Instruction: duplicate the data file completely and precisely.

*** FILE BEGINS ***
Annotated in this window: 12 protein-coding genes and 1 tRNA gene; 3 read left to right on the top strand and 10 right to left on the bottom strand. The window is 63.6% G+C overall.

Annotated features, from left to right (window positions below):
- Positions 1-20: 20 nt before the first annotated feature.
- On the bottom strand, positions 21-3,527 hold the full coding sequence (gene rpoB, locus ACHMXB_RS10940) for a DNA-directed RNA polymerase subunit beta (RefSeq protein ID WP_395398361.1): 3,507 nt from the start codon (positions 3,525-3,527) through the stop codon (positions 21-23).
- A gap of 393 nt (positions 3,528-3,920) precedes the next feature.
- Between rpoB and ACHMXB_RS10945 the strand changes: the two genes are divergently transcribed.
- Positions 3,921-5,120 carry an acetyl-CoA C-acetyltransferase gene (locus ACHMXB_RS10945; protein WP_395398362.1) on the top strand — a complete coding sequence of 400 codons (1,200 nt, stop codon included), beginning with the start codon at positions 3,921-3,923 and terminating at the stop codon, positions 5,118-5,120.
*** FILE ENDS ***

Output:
Annotated in this window: 12 protein-coding genes and 1 tRNA gene; 3 read left to right on the top strand and 10 right to left on the bottom strand. The window is 63.6% G+C overall.

Annotated features, from left to right (window positions below):
- Positions 1-20: 20 nt before the first annotated feature.
- On the bottom strand, positions 21-3,527 hold the full coding sequence (gene rpoB, locus ACHMXB_RS10940) for a DNA-directed RNA polymerase subunit beta (RefSeq protein ID WP_395398361.1): 3,507 nt from the start codon (positions 3,525-3,527) through the stop codon (positions 21-23).
- A gap of 393 nt (positions 3,528-3,920) precedes the next feature.
- Between rpoB and ACHMXB_RS10945 the strand changes: the two genes are divergently transcribed.
- Positions 3,921-5,120 carry an acetyl-CoA C-acetyltransferase gene (locus ACHMXB_RS10945; protein WP_395398362.1) on the top strand — a complete coding sequence of 400 codons (1,200 nt, stop codon included), beginning with the start codon at positions 3,921-3,923 and terminating at the stop codon, positions 5,118-5,120.